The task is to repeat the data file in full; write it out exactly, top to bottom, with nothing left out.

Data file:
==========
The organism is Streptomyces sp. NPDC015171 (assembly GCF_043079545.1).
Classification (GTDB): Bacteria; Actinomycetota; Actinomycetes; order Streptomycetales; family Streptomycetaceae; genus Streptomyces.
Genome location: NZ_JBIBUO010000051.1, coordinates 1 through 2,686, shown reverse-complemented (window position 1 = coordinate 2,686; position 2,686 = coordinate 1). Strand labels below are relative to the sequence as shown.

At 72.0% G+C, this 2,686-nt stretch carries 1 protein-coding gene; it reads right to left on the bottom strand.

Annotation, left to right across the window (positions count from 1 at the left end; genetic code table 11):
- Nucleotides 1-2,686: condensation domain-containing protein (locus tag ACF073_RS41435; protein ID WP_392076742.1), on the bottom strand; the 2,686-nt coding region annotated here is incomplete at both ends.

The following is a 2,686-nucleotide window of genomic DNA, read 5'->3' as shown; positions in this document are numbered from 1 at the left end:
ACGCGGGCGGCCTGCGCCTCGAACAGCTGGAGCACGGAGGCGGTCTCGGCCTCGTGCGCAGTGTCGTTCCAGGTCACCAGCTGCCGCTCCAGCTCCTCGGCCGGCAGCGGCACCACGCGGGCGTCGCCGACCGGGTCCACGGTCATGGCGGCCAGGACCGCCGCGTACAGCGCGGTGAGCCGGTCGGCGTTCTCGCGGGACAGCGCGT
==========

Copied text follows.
The organism is Streptomyces sp. NPDC015171 (assembly GCF_043079545.1).
Classification (GTDB): Bacteria; Actinomycetota; Actinomycetes; order Streptomycetales; family Streptomycetaceae; genus Streptomyces.
Genome location: NZ_JBIBUO010000051.1, coordinates 1 through 2,686, shown reverse-complemented (window position 1 = coordinate 2,686; position 2,686 = coordinate 1). Strand labels below are relative to the sequence as shown.

At 72.0% G+C, this 2,686-nt stretch carries 1 protein-coding gene; it reads right to left on the bottom strand.

Annotation, left to right across the window (positions count from 1 at the left end; genetic code table 11):
- Nucleotides 1-2,686: condensation domain-containing protein (locus tag ACF073_RS41435; protein ID WP_392076742.1), on the bottom strand; the 2,686-nt coding region annotated here is incomplete at both ends.

The following is a 2,686-nucleotide window of genomic DNA, read 5'->3' as shown; positions in this document are numbered from 1 at the left end:
ACGCGGGCGGCCTGCGCCTCGAACAGCTGGAGCACGGAGGCGGTCTCGGCCTCGTGCGCAGTGTCGTTCCAGGTCACCAGCTGCCGCTCCAGCTCCTCGGCCGGCAGCGGCACCACGCGGGCGTCGCCGACCGGGTCCACGGTCATGGCGGCCAGGACCGCCGCGTACAGCGCGGTGAGCCGGTCGGCGTTCTCGCGGGACAGCGCGT